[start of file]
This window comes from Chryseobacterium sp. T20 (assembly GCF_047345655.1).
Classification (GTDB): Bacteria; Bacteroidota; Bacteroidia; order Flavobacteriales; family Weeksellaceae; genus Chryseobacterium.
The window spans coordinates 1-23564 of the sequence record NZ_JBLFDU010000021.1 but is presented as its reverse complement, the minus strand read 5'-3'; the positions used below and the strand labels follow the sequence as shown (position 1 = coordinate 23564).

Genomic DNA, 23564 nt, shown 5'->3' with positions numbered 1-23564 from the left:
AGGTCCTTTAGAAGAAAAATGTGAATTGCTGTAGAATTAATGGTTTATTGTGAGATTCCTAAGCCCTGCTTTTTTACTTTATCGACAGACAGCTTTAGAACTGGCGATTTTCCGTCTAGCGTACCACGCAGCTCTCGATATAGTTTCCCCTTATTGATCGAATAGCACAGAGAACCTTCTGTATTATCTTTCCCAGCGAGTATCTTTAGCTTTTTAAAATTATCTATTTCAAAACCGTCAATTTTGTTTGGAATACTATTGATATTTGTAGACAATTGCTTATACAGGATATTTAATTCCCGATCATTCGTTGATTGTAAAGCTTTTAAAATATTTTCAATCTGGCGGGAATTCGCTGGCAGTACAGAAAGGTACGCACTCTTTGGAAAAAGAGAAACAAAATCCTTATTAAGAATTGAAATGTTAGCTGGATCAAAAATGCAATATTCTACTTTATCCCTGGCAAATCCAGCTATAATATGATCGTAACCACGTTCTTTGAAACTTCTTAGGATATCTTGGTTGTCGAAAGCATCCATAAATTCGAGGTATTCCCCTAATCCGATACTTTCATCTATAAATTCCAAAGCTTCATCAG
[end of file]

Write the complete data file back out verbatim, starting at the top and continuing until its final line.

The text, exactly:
This window comes from Chryseobacterium sp. T20 (assembly GCF_047345655.1).
Classification (GTDB): Bacteria; Bacteroidota; Bacteroidia; order Flavobacteriales; family Weeksellaceae; genus Chryseobacterium.
The window spans coordinates 1-23564 of the sequence record NZ_JBLFDU010000021.1 but is presented as its reverse complement, the minus strand read 5'-3'; the positions used below and the strand labels follow the sequence as shown (position 1 = coordinate 23564).

Genomic DNA, 23564 nt, shown 5'->3' with positions numbered 1-23564 from the left:
AGGTCCTTTAGAAGAAAAATGTGAATTGCTGTAGAATTAATGGTTTATTGTGAGATTCCTAAGCCCTGCTTTTTTACTTTATCGACAGACAGCTTTAGAACTGGCGATTTTCCGTCTAGCGTACCACGCAGCTCTCGATATAGTTTCCCCTTATTGATCGAATAGCACAGAGAACCTTCTGTATTATCTTTCCCAGCGAGTATCTTTAGCTTTTTAAAATTATCTATTTCAAAACCGTCAATTTTGTTTGGAATACTATTGATATTTGTAGACAATTGCTTATACAGGATATTTAATTCCCGATCATTCGTTGATTGTAAAGCTTTTAAAATATTTTCAATCTGGCGGGAATTCGCTGGCAGTACAGAAAGGTACGCACTCTTTGGAAAAAGAGAAACAAAATCCTTATTAAGAATTGAAATGTTAGCTGGATCAAAAATGCAATATTCTACTTTATCCCTGGCAAATCCAGCTATAATATGATCGTAACCACGTTCTTTGAAACTTCTTAGGATATCTTGGTTGTCGAAAGCATCCATAAATTCGAGGTATTCCCCTAATCCGATACTTTCATCTATAAATTCCAAAGCTTCATCAG